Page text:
Evan Hackel

By Evan Hackel

Keys to Effective Training

Keys to Effective Training 150 150 Evan Hackel

Let’s take a look at two professional trainers. For this article, let’s call them Joan and Jack.

Both Jack and Joan are energetic trainers who get their audiences laughing quickly. They will both do whatever it takes – using props or quacking or asking trainees to do silly things – to illustrate a concept or get their trainees excited and engaged. And when trainees leave at the end of the training day, they feel energized, happy and ready to take on new challenges.

But there are significant differences between the results that Joan and Jack achieve. A few weeks after training is over, the performance of the people who trained with Joan has improved dramatically and measurably. The performance of the people who trained with Jack? Well, it hasn’t improved much at all. Most of them quickly went back to “business as usual.”

In other words, Jack’s training is edutainment. Joan’s isn’t, because it gets results. And that is true, even though someone who peeked into either of their training rooms wouldn’t notice much difference.

How Can You Avoid Wasting Money on Frivolous Training?

The first step is understanding that although good training is often entertaining, it is not entertainment. In other words, training is supposed to achieve demonstrable results, not just make people laugh or enjoy themselves or kick back and enjoy a day out of the office or away from the selling floor.

I call the wrong kind of training edutainment. It’s entertaining, it does well on the “smile sheet.” but doesn’t actually have long impactful results.

How can you make sure that your training is hitting the right targets? Here are some steps that can help assure that you are getting a good ROI on every training dollar you spend, because your trainers and your training are hitting the right goals:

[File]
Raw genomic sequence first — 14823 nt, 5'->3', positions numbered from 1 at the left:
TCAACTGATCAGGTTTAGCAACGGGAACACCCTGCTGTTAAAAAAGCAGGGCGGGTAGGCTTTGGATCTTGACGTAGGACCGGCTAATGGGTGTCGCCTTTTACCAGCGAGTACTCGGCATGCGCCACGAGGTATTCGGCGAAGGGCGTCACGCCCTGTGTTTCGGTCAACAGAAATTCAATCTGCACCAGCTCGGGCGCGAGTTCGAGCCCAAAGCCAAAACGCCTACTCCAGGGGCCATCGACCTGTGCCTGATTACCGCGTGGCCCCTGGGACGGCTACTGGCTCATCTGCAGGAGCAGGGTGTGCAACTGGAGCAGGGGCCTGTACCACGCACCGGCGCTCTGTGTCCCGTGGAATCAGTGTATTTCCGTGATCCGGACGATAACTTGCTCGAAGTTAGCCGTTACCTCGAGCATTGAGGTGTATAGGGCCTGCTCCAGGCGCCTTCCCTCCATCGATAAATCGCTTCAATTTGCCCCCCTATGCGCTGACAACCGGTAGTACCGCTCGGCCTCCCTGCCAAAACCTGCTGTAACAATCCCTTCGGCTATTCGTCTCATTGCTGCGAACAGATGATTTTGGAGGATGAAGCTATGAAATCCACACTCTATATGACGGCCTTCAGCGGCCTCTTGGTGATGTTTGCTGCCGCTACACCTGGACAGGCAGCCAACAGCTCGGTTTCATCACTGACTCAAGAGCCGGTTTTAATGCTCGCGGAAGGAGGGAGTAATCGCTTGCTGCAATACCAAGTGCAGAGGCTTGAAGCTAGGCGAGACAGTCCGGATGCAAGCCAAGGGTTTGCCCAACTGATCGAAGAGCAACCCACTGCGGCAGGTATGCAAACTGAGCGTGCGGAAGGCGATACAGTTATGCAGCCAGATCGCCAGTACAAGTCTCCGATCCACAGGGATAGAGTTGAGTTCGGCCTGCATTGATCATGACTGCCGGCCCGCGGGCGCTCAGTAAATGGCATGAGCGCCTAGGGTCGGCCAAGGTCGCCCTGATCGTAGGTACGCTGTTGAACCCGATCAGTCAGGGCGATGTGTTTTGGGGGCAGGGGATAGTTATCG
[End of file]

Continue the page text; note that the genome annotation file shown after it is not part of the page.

1. Think of training as a strong combination of education, engagement and usefulness. Training must educate by teaching skills, transferring knowledge, cultivating attitudes and hitting other specific targets. Yet training that is purely educational doesn’t get results. That is why training must present information in ways that are engaging, interactive and require the learner to think and use the information learned.

2. Apply the VAK Attack model to increase learning. VAK stands for the three ways that people learn, and your live training should make use of all three. Visual learning happens when people watch materials that can include videos, PowerPoints, charts and other visual elements. Auditory learning happens when people learn by listening to people who might be other trainees, compelling trainers, visitors and others. And kinesthetic learning happens when people get out of their seats and move around as they take part in work simulations, games, and other meaningful exercises.

3. If you’re hiring an outside trainer, speak with other organizations where he or she has worked. When you do, ask for specifics about what the training accomplished. Did average sales orders increase by a certain percentage? Did customers report measurably higher levels of satisfaction when they were polled? Did thefts and losses decrease by a certain significant percentage when training was completed? Remember to look for hard data about results. Statements like “We loved Paul’s training!” might be nice, but they don’t tell you much about whether Paul’s training was worth the money it cost.